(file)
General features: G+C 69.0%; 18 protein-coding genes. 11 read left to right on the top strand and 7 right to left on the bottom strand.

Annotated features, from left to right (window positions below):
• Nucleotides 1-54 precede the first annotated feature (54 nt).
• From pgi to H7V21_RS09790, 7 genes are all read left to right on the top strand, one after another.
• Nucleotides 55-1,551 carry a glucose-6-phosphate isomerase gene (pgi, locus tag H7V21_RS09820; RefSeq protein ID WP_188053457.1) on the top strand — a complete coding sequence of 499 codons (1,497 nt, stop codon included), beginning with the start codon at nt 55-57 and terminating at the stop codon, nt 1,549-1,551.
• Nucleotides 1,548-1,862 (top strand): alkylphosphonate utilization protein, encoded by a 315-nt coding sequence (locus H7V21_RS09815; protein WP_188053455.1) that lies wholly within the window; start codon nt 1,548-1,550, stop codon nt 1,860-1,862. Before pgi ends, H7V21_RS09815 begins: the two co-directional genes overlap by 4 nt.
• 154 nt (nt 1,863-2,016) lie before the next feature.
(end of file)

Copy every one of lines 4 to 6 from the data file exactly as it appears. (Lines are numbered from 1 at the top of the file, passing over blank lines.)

• From pgi to H7V21_RS09790, 7 genes are all read left to right on the top strand, one after another.
• Nucleotides 55-1,551 carry a glucose-6-phosphate isomerase gene (pgi, locus tag H7V21_RS09820; RefSeq protein ID WP_188053457.1) on the top strand — a complete coding sequence of 499 codons (1,497 nt, stop codon included), beginning with the start codon at nt 55-57 and terminating at the stop codon, nt 1,549-1,551.
• Nucleotides 1,548-1,862 (top strand): alkylphosphonate utilization protein, encoded by a 315-nt coding sequence (locus H7V21_RS09815; protein WP_188053455.1) that lies wholly within the window; start codon nt 1,548-1,550, stop codon nt 1,860-1,862. Before pgi ends, H7V21_RS09815 begins: the two co-directional genes overlap by 4 nt.